President Obama must reinstate moratorium on offshore drilling
by Mike Gaworecki
April 30, 2010
Yesterday, White House energy advisor Carol Browner made it very clear that President Obama remains committed to opening new areas of America’s coastlines to drilling for oil, despite the disastrous oil spill in the Gulf of Mexico. Lessons from the BP Deepwater Disaster, which continues to spew as much as 5,000 barrels of oil — 200,000 gallons — into the Gulf every day, will be “folded in” to the Interior Department’s review of new leases, she said.
This morning, however, White House senior advisor David Axelrod was on TV saying that in the wake of this catastrophic oil spill, "All [President Obama] has said is that he’s not going to continue the moratorium on drilling but… no additional drilling has been authorized and none will until we find out what happened here and whether there was something unique and preventable here."
Wednesday, April 28, 2010 – A view of the Gulf of Mexico south of Louisiana where oil leaking from the Deepwater Horizon wellhead continues to spread. Ships work on containing the oil on the surface of the water, which could make landfall as early as today. Photo by Sean Gardner/Greenpeace
That’s certainly welcome news, but it doesn’t go nearly far enough. President Obama needs to reinstate the moratorium on offshore drilling to ensure a disaster like this doesn’t threaten any more coastal communities and ecosystems. Because despite assurances from the oil industry that new technologies have made “accidents” that result in oil spills less likely, the BP Deepwater Disaster shows that’s simply not true. It’s not a matter of if another spill will occur, but when — and where.
Unfortunately, Shell has already been awarded a lease to do exploratory drilling in 2.7 million acres of the Chukchi Sea, off of Alaska’s northern coast, within prime hunting grounds for the Inupiat people and a critical migration route for endangered bowhead whales. Shell just received a key permit for the project from the EPA last month, and plans to go ahead with drilling there this summer even though this is a very fragile ecosystem where conditions would make cleanup so difficult that the Coast Guard has described a major oil spill there as a “nightmare scenario” that it does not have the capacity to deal with.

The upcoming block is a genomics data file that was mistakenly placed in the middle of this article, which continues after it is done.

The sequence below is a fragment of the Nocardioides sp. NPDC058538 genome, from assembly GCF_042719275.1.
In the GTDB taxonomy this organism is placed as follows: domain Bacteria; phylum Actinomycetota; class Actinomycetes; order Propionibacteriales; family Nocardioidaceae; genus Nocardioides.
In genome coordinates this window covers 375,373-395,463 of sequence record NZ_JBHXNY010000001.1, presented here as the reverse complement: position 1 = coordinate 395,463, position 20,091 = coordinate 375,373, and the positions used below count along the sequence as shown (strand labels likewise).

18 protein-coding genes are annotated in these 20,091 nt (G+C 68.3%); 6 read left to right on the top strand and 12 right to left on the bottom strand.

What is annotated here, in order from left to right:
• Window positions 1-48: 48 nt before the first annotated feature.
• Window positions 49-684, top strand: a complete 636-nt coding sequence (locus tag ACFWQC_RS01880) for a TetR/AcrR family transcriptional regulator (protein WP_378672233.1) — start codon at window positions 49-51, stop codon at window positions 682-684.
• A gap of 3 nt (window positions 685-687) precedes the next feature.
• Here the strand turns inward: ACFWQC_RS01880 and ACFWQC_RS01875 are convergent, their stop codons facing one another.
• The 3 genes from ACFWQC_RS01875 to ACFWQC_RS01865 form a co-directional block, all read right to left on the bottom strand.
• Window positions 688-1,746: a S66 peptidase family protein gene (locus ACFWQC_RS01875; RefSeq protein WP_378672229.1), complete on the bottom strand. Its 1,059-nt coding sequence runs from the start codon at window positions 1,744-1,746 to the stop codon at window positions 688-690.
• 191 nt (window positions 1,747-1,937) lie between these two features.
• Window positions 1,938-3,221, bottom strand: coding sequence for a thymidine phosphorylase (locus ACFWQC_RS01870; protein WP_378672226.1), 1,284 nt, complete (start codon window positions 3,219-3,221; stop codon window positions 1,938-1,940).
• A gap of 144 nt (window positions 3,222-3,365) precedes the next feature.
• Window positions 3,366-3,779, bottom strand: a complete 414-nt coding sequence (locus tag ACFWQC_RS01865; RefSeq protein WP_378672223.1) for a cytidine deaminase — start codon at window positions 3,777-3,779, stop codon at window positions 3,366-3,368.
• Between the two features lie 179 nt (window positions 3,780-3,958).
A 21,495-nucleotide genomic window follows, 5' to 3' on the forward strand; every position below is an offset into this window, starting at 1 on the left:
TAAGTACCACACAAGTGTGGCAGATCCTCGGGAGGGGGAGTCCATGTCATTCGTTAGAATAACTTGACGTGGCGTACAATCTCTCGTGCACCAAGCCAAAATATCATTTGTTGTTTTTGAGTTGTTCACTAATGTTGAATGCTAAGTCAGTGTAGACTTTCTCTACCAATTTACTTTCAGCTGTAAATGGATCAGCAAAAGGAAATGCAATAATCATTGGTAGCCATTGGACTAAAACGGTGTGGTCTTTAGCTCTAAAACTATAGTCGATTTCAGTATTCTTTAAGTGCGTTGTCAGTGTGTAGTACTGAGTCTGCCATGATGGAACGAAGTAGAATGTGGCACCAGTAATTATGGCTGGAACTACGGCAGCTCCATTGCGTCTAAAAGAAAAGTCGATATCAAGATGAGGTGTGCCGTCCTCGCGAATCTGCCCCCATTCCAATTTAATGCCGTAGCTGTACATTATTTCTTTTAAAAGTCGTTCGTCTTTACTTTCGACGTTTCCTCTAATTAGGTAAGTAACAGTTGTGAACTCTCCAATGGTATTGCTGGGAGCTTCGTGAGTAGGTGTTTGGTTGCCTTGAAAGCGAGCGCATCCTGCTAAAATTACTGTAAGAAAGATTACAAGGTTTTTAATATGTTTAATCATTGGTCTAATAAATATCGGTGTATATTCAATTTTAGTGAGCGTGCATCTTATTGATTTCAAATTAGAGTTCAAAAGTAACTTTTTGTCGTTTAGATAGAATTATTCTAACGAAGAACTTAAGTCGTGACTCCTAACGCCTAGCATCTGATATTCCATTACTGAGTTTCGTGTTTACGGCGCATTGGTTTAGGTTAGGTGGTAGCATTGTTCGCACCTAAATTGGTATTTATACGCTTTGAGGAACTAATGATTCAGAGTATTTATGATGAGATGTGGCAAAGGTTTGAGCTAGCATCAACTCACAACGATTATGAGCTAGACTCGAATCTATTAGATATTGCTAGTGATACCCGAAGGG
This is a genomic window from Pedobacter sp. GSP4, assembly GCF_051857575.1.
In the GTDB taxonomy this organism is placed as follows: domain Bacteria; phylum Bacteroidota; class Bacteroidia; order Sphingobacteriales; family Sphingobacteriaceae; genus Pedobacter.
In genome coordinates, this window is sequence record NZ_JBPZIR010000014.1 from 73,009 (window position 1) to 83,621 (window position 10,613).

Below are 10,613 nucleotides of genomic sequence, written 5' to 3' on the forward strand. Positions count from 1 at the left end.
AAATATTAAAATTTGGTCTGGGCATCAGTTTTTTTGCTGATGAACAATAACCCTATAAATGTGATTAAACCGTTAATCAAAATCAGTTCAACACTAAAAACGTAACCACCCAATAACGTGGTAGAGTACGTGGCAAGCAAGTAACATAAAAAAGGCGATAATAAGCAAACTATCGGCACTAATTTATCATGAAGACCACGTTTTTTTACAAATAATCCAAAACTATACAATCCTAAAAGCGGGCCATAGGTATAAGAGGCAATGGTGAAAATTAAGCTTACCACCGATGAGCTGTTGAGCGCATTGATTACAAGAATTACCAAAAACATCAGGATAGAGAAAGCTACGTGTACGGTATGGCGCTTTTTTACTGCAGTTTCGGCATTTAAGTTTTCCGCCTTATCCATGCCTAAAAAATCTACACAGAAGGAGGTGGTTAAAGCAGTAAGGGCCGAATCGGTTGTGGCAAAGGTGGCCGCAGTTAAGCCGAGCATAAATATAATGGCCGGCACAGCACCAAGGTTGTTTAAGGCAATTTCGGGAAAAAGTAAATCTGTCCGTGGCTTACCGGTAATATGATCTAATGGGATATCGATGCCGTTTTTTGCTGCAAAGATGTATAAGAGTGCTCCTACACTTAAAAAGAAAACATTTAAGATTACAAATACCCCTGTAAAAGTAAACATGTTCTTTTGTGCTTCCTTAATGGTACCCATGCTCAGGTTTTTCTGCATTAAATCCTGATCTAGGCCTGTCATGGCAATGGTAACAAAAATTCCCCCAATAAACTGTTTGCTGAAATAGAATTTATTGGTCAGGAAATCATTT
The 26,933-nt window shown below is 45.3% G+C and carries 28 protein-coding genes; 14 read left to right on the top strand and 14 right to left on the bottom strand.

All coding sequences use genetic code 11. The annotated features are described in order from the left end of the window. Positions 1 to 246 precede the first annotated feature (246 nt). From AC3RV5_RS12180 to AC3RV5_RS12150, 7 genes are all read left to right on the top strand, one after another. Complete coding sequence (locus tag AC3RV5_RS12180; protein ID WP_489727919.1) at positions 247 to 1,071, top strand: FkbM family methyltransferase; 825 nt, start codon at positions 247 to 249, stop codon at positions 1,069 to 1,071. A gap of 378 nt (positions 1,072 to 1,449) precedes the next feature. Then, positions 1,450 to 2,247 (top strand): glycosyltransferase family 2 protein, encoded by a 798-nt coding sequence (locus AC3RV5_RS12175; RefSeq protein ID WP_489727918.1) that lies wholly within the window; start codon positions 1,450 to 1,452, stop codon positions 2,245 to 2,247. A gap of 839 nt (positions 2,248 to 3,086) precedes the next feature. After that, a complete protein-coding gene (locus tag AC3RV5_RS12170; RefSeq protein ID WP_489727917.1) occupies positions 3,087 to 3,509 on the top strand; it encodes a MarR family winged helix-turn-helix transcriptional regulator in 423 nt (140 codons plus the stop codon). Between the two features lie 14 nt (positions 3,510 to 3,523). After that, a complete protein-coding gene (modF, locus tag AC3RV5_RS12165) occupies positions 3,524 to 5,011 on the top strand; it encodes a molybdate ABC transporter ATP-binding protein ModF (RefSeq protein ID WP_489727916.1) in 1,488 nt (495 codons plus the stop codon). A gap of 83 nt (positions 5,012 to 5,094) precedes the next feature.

The Gulf, by contrast, may be the one place on earth where authorities are prepared to deal with oil spills, with plenty of manpower and spill response equipment close at hand. We’ve seen how difficult it has actually been over the past week, though, as all attempts to stop the spill from making landfall have so far failed. I shudder to think what it would mean if this had happened in the remote, pristine waters of the Arctic.
A ship cuts through some of the oil on the surface of the Gulf of Mexico after a BP-leased oil platform exploded on April 20 and sank after burning. Eleven workers are missing and presumed dead. Photo by Sean Gardner/Greenpeace
The Obama administration’s commitment to offshore drilling amounts to no less than a decision to endanger our coastal ecosystems with the risk of catastrophic oil spills, which is especially worrisome because there seems to be little to no commitment from companies like BP and Transocean, who leased the Deepwater Horizon oil rig to BP, to prevent oil spills like this from occurring. Transocean actually lobbied the Minerals Management Service, which oversees the lease of our coastal waters to oil companies who do the drilling, to exempt the Deepwater Horizon rig from certain safety requirements because it was a “marvel of modern technology” and, according to the company, virtually immune from a spill of this magnitude. Yeah, not so much, Transocean.
Unfortunately, President Obama seems all too willing to swallow the oil industry’s lies and distortions hook, line, and sinker, even to the point that he’s repeated the myth that Hurricane Katrina didn’t cause any oil rig spills because oil rigs these days are simply too darn fail-safe. In defending his plan to open our coastlines to drilling, Obama said, “It turns out, by the way, that oil rigs today generally don’t cause spills. They are technologically very advanced. Even during Katrina, the spills didn’t come from the oil rigs, they came from the refineries onshore.” Yeah, not so much, Mr. President.
Hopefully the very real catastrophe we are witnessing in the Gulf will open our president’s eyes to the reality of the oil industry, and he will act in time to prevent this from happening in the Chukchi Sea as well. No matter how the industry’s PR machine spins it, oil is intrinsically a dirty business, and there is no technological fix for that fact. President Obama needs to reinstate the moratorium on offshore drilling immediately and take decisive action to replace dangerous and dirty fossil fuels with safe and clean renewable energy.